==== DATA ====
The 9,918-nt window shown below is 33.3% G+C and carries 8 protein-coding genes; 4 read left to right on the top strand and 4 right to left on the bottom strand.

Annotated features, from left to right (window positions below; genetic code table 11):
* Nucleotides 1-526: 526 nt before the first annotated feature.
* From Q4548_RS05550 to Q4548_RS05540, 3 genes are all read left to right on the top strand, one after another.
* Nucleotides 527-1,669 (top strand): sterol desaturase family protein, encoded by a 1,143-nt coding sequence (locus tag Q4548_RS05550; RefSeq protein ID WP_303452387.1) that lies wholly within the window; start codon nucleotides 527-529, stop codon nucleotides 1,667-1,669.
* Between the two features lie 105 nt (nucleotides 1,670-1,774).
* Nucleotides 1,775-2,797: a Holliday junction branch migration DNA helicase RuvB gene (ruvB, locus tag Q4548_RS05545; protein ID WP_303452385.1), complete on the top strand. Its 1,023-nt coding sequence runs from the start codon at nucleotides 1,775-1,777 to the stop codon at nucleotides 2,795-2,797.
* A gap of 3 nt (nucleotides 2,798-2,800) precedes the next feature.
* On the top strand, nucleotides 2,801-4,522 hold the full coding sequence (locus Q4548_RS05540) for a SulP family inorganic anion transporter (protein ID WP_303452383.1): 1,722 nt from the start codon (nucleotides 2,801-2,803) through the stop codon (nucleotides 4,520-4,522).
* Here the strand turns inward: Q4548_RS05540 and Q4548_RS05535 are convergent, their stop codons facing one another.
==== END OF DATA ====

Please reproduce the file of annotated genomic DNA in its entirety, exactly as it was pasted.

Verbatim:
The 9,918-nt window shown below is 33.3% G+C and carries 8 protein-coding genes; 4 read left to right on the top strand and 4 right to left on the bottom strand.

Annotated features, from left to right (window positions below; genetic code table 11):
* Nucleotides 1-526: 526 nt before the first annotated feature.
* From Q4548_RS05550 to Q4548_RS05540, 3 genes are all read left to right on the top strand, one after another.
* Nucleotides 527-1,669 (top strand): sterol desaturase family protein, encoded by a 1,143-nt coding sequence (locus tag Q4548_RS05550; RefSeq protein ID WP_303452387.1) that lies wholly within the window; start codon nucleotides 527-529, stop codon nucleotides 1,667-1,669.
* Between the two features lie 105 nt (nucleotides 1,670-1,774).
* Nucleotides 1,775-2,797: a Holliday junction branch migration DNA helicase RuvB gene (ruvB, locus tag Q4548_RS05545; protein ID WP_303452385.1), complete on the top strand. Its 1,023-nt coding sequence runs from the start codon at nucleotides 1,775-1,777 to the stop codon at nucleotides 2,795-2,797.
* A gap of 3 nt (nucleotides 2,798-2,800) precedes the next feature.
* On the top strand, nucleotides 2,801-4,522 hold the full coding sequence (locus Q4548_RS05540) for a SulP family inorganic anion transporter (protein ID WP_303452383.1): 1,722 nt from the start codon (nucleotides 2,801-2,803) through the stop codon (nucleotides 4,520-4,522).
* Here the strand turns inward: Q4548_RS05540 and Q4548_RS05535 are convergent, their stop codons facing one another.